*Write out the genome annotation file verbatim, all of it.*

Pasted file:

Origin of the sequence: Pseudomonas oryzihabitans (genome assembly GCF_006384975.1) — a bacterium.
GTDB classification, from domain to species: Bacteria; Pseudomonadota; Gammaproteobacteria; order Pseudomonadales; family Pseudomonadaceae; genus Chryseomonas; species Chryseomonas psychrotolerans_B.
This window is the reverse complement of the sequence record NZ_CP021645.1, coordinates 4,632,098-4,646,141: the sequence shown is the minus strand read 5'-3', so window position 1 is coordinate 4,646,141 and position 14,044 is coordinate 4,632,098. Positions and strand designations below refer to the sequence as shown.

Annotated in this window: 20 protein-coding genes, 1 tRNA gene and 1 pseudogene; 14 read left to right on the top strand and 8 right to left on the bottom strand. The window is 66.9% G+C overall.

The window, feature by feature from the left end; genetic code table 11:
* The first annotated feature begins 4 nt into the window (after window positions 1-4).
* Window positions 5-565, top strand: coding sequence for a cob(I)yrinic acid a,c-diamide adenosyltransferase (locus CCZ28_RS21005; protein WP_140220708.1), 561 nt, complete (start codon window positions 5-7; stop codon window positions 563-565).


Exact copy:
Origin of the sequence: Pseudomonas oryzihabitans (genome assembly GCF_006384975.1) — a bacterium.
GTDB classification, from domain to species: Bacteria; Pseudomonadota; Gammaproteobacteria; order Pseudomonadales; family Pseudomonadaceae; genus Chryseomonas; species Chryseomonas psychrotolerans_B.
This window is the reverse complement of the sequence record NZ_CP021645.1, coordinates 4,632,098-4,646,141: the sequence shown is the minus strand read 5'-3', so window position 1 is coordinate 4,646,141 and position 14,044 is coordinate 4,632,098. Positions and strand designations below refer to the sequence as shown.

Annotated in this window: 20 protein-coding genes, 1 tRNA gene and 1 pseudogene; 14 read left to right on the top strand and 8 right to left on the bottom strand. The window is 66.9% G+C overall.

The window, feature by feature from the left end; genetic code table 11:
* The first annotated feature begins 4 nt into the window (after window positions 1-4).
* Window positions 5-565, top strand: coding sequence for a cob(I)yrinic acid a,c-diamide adenosyltransferase (locus CCZ28_RS21005; protein WP_140220708.1), 561 nt, complete (start codon window positions 5-7; stop codon window positions 563-565).